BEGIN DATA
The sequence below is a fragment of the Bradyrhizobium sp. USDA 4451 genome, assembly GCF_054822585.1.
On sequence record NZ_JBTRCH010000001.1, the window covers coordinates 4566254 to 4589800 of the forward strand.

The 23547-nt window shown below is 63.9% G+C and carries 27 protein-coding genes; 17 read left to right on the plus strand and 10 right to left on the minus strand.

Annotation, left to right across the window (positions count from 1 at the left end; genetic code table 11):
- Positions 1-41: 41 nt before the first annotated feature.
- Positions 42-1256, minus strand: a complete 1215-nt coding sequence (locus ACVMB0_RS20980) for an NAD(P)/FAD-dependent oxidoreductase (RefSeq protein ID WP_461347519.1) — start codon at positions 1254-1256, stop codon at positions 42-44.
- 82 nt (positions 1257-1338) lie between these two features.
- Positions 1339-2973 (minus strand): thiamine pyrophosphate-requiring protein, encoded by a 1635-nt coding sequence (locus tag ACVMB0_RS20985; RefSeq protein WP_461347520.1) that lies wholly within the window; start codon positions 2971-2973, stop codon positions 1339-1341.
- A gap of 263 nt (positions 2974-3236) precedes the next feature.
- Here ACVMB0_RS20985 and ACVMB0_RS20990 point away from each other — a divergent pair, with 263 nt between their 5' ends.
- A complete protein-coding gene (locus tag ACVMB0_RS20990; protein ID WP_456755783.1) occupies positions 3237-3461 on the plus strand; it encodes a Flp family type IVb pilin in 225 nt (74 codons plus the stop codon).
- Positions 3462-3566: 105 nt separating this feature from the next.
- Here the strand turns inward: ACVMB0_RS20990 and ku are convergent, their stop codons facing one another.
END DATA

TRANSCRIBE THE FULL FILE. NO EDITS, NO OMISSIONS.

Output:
The sequence below is a fragment of the Bradyrhizobium sp. USDA 4451 genome, assembly GCF_054822585.1.
On sequence record NZ_JBTRCH010000001.1, the window covers coordinates 4566254 to 4589800 of the forward strand.

The 23547-nt window shown below is 63.9% G+C and carries 27 protein-coding genes; 17 read left to right on the plus strand and 10 right to left on the minus strand.

Annotation, left to right across the window (positions count from 1 at the left end; genetic code table 11):
- Positions 1-41: 41 nt before the first annotated feature.
- Positions 42-1256, minus strand: a complete 1215-nt coding sequence (locus ACVMB0_RS20980) for an NAD(P)/FAD-dependent oxidoreductase (RefSeq protein ID WP_461347519.1) — start codon at positions 1254-1256, stop codon at positions 42-44.
- 82 nt (positions 1257-1338) lie between these two features.
- Positions 1339-2973 (minus strand): thiamine pyrophosphate-requiring protein, encoded by a 1635-nt coding sequence (locus tag ACVMB0_RS20985; RefSeq protein WP_461347520.1) that lies wholly within the window; start codon positions 2971-2973, stop codon positions 1339-1341.
- A gap of 263 nt (positions 2974-3236) precedes the next feature.
- Here ACVMB0_RS20985 and ACVMB0_RS20990 point away from each other — a divergent pair, with 263 nt between their 5' ends.
- A complete protein-coding gene (locus tag ACVMB0_RS20990; protein ID WP_456755783.1) occupies positions 3237-3461 on the plus strand; it encodes a Flp family type IVb pilin in 225 nt (74 codons plus the stop codon).
- Positions 3462-3566: 105 nt separating this feature from the next.
- Here the strand turns inward: ACVMB0_RS20990 and ku are convergent, their stop codons facing one another.